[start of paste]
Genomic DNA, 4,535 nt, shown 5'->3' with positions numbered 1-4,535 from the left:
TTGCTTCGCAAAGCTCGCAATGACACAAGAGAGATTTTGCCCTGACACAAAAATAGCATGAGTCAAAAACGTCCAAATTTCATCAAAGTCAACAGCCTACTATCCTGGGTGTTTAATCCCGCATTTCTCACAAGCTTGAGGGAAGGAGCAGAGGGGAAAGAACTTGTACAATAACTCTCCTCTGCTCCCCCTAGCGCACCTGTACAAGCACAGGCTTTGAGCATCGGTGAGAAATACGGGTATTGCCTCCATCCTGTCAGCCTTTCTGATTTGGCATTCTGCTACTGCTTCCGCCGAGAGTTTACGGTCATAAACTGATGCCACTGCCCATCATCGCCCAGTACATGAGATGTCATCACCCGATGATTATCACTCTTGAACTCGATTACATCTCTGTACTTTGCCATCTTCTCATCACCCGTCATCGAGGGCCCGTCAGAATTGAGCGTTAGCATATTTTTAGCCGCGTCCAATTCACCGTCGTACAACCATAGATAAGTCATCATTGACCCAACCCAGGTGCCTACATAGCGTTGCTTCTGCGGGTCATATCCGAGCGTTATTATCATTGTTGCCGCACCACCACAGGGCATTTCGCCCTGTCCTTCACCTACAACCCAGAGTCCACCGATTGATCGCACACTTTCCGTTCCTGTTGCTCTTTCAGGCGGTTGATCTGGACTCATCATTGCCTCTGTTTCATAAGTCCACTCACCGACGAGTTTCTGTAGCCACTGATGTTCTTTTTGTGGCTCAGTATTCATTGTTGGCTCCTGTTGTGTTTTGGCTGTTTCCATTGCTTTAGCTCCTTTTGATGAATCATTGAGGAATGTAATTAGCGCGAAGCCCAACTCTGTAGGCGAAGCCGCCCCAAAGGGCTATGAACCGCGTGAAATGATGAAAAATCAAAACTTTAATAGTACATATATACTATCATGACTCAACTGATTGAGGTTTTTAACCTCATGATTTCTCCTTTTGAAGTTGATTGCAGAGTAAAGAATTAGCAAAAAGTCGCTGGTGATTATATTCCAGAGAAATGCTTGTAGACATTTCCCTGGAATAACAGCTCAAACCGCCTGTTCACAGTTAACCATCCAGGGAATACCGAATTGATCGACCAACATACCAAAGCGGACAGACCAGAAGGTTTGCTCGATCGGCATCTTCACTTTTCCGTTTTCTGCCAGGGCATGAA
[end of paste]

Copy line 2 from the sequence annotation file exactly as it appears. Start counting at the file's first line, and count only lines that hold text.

TTGCTTCGCAAAGCTCGCAATGACACAAGAGAGATTTTGCCCTGACACAAAAATAGCATGAGTCAAAAACGTCCAAATTTCATCAAAGTCAACAGCCTACTATCCTGGGTGTTTAATCCCGCATTTCTCACAAGCTTGAGGGAAGGAGCAGAGGGGAAAGAACTTGTACAATAACTCTCCTCTGCTCCCCCTAGCGCACCTGTACAAGCACAGGCTTTGAGCATCGGTGAGAAATACGGGTATTGCCTCCATCCTGTCAGCCTTTCTGATTTGGCATTCTGCTACTGCTTCCGCCGAGAGTTTACGGTCATAAACTGATGCCACTGCCCATCATCGCCCAGTACATGAGATGTCATCACCCGATGATTATCACTCTTGAACTCGATTACATCTCTGTACTTTGCCATCTTCTCATCACCCGTCATCGAGGGCCCGTCAGAATTGAGCGTTAGCATATTTTTAGCCGCGTCCAATTCACCGTCGTACAACCATAGATAAGTCATCATTGACCCAACCCAGGTGCCTACATAGCGTTGCTTCTGCGGGTCATATCCGAGCGTTATTATCATTGTTGCCGCACCACCACAGGGCATTTCGCCCTGTCCTTCACCTACAACCCAGAGTCCACCGATTGATCGCACACTTTCCGTTCCTGTTGCTCTTTCAGGCGGTTGATCTGGACTCATCATTGCCTCTGTTTCATAAGTCCACTCACCGACGAGTTTCTGTAGCCACTGATGTTCTTTTTGTGGCTCAGTATTCATTGTTGGCTCCTGTTGTGTTTTGGCTGTTTCCATTGCTTTAGCTCCTTTTGATGAATCATTGAGGAATGTAATTAGCGCGAAGCCCAACTCTGTAGGCGAAGCCGCCCCAAAGGGCTATGAACCGCGTGAAATGATGAAAAATCAAAACTTTAATAGTACATATATACTATCATGACTCAACTGATTGAGGTTTTTAACCTCATGATTTCTCCTTTTGAAGTTGATTGCAGAGTAAAGAATTAGCAAAAAGTCGCTGGTGATTATATTCCAGAGAAATGCTTGTAGACATTTCCCTGGAATAACAGCTCAAACCGCCTGTTCACAGTTAACCATCCAGGGAATACCGAATTGATCGACCAACATACCAAAGCGGACAGACCAGAAGGTTTGCTCGATCGGCATCTTCACTTTTCCGTTTTCTGCCAGGGCATGAA